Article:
South Africans, like many people in the United States right now, and many in Colombia and the United Kingdom, have been thinking deeply about who we are, where we came from, and where we are heading as a country. In 2016, South Africans also woke up, one morning, to a changing shift in the political landscape—a view we had become accustomed to. What seemed unlikely once was now before our eyes. Local government elections saw major cities across the country, including Pretoria, the seat of government, now in the hands of the opposition. Where once race divided our votes, now the need for an accountable, honest, and committed government has begun to unite us.
This year has made us sit more upright, take a bit more notice than before, and reflect that much more deeply. But, in 2016, voices have also been loud. And the voices of young South Africans have been loudest of all. On university campuses across the country, students brought academic learning to a standstill to demand lower fees but also for these universities to become more inclusive, more welcoming, and begin to do what hasn’t generally been done: let all students feel that they belong.
This call was picked up in schools, where many high school students, young black girls in particular, spoke (and shouted) out against the environments in classrooms, hallways, and the words written in school codes of conduct, that left them feeling excluded, different, unwelcome, hurt, and tired. For perhaps the first time since South Africa became democratic in 1994, young people are telling us that we got it wrong. And those who are older are starting to sit up and listen, even if age makes one sit up a little more slowly than before.
We must listen to those young voices around the world—the ones we are trying to teach to be the leaders of tomorrow. So as we move towards 2017, what can we begin to do to prepare those voices—and ourselves—for whatever surprises await us in 2017?
One way forward is to begin consciously fostering civil discourse in schools. If we do this more, and we do this well, we begin to provide young people, who are increasingly wanting to raise their voices and speak out, with the skills and ability to do so in ways that involve hearing and being heard; seeking out the views of others with whom they disagree; and in ways that build and don’t destroy.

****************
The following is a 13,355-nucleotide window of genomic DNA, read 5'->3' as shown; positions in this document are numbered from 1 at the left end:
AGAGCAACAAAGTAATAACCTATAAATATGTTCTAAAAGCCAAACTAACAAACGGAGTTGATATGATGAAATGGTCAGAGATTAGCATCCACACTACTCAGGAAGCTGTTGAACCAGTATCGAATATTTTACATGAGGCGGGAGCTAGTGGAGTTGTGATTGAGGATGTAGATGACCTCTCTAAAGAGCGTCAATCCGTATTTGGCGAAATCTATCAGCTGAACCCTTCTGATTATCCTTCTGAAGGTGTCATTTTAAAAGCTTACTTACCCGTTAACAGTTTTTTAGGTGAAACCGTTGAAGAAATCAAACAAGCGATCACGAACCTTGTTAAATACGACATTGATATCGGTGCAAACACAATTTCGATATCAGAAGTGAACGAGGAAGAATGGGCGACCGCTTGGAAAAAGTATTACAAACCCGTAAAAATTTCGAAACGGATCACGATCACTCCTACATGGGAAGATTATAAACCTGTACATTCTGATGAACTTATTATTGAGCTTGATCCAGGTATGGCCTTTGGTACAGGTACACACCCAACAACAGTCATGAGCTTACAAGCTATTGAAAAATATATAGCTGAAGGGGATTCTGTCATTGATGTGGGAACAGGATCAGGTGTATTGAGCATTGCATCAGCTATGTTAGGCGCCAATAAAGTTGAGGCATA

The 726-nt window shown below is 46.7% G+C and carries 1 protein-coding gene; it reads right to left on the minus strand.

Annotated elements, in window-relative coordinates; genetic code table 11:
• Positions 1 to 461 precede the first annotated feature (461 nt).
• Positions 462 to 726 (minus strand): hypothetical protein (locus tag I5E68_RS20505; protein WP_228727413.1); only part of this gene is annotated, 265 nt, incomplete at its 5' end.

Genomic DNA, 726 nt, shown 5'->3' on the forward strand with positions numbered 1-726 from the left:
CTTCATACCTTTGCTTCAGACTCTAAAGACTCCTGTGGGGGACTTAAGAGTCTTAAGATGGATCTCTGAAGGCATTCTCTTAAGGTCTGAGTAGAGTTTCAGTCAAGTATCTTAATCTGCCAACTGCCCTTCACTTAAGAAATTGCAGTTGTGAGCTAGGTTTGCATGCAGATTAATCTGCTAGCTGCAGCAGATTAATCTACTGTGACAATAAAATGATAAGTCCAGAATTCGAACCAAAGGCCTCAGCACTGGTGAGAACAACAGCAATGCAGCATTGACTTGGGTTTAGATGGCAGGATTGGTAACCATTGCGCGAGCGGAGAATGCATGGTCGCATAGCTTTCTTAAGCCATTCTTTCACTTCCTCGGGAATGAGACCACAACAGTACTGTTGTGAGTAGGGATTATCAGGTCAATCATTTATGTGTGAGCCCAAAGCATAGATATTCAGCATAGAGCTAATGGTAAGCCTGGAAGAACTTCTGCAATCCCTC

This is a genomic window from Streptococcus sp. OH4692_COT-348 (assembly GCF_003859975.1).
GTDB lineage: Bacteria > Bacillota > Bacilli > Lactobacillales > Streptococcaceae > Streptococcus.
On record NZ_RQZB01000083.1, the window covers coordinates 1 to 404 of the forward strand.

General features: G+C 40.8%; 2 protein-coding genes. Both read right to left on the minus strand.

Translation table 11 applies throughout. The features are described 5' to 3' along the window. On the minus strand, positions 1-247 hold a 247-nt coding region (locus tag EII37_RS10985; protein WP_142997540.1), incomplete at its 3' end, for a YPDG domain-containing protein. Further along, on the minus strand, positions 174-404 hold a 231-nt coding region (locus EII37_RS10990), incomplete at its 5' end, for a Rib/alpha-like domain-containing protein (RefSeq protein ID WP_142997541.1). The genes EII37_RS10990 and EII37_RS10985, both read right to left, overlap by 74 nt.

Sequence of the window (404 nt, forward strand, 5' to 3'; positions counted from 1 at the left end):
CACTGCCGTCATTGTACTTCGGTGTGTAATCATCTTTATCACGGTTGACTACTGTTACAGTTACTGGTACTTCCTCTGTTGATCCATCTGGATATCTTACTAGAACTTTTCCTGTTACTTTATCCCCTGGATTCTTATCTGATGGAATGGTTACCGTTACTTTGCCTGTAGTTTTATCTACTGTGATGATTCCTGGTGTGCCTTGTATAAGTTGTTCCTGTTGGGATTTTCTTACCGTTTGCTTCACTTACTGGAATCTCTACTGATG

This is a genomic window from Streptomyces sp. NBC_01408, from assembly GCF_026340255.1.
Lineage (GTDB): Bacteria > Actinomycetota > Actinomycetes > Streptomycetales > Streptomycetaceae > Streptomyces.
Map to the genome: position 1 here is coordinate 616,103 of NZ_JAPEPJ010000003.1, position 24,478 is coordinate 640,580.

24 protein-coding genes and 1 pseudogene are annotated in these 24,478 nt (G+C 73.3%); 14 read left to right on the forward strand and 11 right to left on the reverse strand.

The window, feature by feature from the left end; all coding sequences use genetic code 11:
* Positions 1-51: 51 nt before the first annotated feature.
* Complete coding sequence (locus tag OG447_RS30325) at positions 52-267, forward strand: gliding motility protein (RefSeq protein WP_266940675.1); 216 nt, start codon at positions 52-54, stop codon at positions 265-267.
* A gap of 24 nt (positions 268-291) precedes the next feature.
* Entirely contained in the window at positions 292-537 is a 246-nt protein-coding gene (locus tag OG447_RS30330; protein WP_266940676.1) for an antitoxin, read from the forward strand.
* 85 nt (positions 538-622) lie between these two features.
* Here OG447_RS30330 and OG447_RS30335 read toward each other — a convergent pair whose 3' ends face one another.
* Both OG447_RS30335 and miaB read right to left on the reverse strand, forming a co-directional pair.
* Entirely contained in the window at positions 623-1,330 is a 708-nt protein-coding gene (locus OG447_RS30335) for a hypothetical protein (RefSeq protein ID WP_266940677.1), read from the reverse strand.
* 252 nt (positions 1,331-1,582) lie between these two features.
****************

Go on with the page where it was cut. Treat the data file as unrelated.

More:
Facing History’s resource, "Fostering Civil Discourse: A Guide to Classroom Conversations", is a starting point. In 2017, we can begin with creating classroom contracts that create safe spaces for learning, reflecting and expressing feelings and emotions. We can use "big paper" to allow conversations to take place where children don’t feel threatened and where all voices can be heard. And we can help young people physically "take a stand" on the issues that they feel strongly about as they listen to, and see, those with whom they disagree.
This upcoming year can be one of fostering civil discourse—in South Africa, the United States, the United Kingdom, Colombia, and elsewhere across the globe. It can be a year where we begin, or continue, to provide thoughtful and meaningful opportunities for young people to speak out, listen, be empathetic, and engage in the world around them. Then, perhaps, they won’t wake up one day surprised when the political landscape shifts suddenly. Instead, they will wake up to the change that they have brought into this world. And they will think, “This has been a very good year.”
Do you want to make 2017 the year of fostering civil discourse? Make sure to use our guide, which provides teaching strategies, ideas, and approaches to help you and your students start 2017 off right.
Photo Caption: Educators in South Africa participating in a workshop with Facing the Past, Facing History's partner project in South Africa.